Once built, the frame felt sturdy and didn’t shake or wobble. The plastic connectors are reinforced at the corners which helps the frame hold its shape.
The bag came in one piece, so just needed to be hung on the frame. The long loops mean the weight is evenly distributed along the poles and I didn’t see any bending even when the bag was full.
Verdict: very easy to assemble, no tools required
Size and placement
The assembled worm bag is lightweight and easy to move. However, once I started filling the bin up, it became harder to move because there are no wheels on the frame. It can be done but requires two people to stop the bag swinging around everywhere.
The instruction manual makes it very clear that you need to place the bag on a flat surface. If the surface isn’t flat then once the bin is full, gravity will take effect and can cause the frame to warp.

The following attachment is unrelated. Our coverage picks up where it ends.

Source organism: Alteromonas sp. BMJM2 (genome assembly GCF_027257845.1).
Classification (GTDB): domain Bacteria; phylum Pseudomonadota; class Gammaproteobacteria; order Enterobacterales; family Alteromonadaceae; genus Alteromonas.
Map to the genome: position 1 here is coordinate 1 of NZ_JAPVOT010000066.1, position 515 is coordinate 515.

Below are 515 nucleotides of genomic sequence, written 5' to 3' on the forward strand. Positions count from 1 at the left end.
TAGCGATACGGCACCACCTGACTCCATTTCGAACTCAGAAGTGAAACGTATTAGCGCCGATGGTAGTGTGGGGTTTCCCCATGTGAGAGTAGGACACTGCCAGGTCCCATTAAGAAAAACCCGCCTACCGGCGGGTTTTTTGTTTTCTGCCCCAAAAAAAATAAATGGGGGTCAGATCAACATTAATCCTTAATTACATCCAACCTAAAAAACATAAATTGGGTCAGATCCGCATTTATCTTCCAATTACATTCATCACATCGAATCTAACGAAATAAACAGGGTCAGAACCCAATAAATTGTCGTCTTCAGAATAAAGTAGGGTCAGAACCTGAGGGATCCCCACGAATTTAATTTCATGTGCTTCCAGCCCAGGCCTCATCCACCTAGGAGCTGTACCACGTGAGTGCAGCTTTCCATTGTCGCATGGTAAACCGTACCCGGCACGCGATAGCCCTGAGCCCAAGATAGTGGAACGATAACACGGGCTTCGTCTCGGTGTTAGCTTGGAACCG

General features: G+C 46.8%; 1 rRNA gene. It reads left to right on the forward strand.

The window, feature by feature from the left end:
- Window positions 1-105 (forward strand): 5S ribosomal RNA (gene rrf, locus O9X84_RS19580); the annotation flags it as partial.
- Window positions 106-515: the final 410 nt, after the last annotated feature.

You can keep the bin inside or outside, but the instruction manual advises placing the bag inside to protect it from extreme temperatures and weather. If you really want to put it outside, then it needs to be in a sheltered spot away from direct sunlight.
I chose to place my worm bag in my shed because I don’t have a sheltered area in my back garden, and I’m not convinced the bin could stand up to the amount of rain we get in England! In the winter, I plan on insulting it with some old carpet.
The bag is deceptively big and I was impressed with the capacity vs the footprint. The bag’s about as deep as my arm and is well able to cope with my personal needs as a household of two.
If your family is on the larger side and you generate a lot of waste, then it might be worth getting two.
Verdict: a good balance between capacity and footprint
Using the bin
Now for the most exciting part, what I think about the usability of the urban worm bag.
When I saw the worm bag online, my first thought was how can a bag be strong enough to hold a full load of food, bedding, and castings? The last thing I would want is the bag to rip, and all my worms fall out.